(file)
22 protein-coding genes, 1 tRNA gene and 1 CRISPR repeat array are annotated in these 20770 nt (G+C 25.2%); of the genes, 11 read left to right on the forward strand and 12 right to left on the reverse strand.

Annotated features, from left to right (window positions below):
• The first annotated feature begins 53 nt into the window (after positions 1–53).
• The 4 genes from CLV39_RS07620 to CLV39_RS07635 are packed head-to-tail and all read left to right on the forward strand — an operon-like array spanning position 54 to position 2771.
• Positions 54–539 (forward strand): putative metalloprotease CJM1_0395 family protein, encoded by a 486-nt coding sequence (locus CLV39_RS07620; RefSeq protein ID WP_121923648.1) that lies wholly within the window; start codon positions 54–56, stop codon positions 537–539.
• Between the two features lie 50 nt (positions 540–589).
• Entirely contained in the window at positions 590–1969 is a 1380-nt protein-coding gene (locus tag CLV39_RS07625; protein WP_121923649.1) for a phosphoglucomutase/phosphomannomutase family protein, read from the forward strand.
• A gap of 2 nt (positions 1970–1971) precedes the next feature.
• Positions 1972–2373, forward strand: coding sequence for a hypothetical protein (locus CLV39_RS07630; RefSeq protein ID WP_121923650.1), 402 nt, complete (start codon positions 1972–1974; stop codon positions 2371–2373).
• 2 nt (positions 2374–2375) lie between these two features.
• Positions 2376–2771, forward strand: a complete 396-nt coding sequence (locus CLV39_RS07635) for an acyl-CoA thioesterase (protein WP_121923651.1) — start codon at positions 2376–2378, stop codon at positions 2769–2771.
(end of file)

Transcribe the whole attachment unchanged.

22 protein-coding genes, 1 tRNA gene and 1 CRISPR repeat array are annotated in these 20770 nt (G+C 25.2%); of the genes, 11 read left to right on the forward strand and 12 right to left on the reverse strand.

Annotated features, from left to right (window positions below):
• The first annotated feature begins 53 nt into the window (after positions 1–53).
• The 4 genes from CLV39_RS07620 to CLV39_RS07635 are packed head-to-tail and all read left to right on the forward strand — an operon-like array spanning position 54 to position 2771.
• Positions 54–539 (forward strand): putative metalloprotease CJM1_0395 family protein, encoded by a 486-nt coding sequence (locus CLV39_RS07620; RefSeq protein ID WP_121923648.1) that lies wholly within the window; start codon positions 54–56, stop codon positions 537–539.
• Between the two features lie 50 nt (positions 540–589).
• Entirely contained in the window at positions 590–1969 is a 1380-nt protein-coding gene (locus tag CLV39_RS07625; protein WP_121923649.1) for a phosphoglucomutase/phosphomannomutase family protein, read from the forward strand.
• A gap of 2 nt (positions 1970–1971) precedes the next feature.
• Positions 1972–2373, forward strand: coding sequence for a hypothetical protein (locus CLV39_RS07630; RefSeq protein ID WP_121923650.1), 402 nt, complete (start codon positions 1972–1974; stop codon positions 2371–2373).
• 2 nt (positions 2374–2375) lie between these two features.
• Positions 2376–2771, forward strand: a complete 396-nt coding sequence (locus CLV39_RS07635) for an acyl-CoA thioesterase (protein WP_121923651.1) — start codon at positions 2376–2378, stop codon at positions 2769–2771.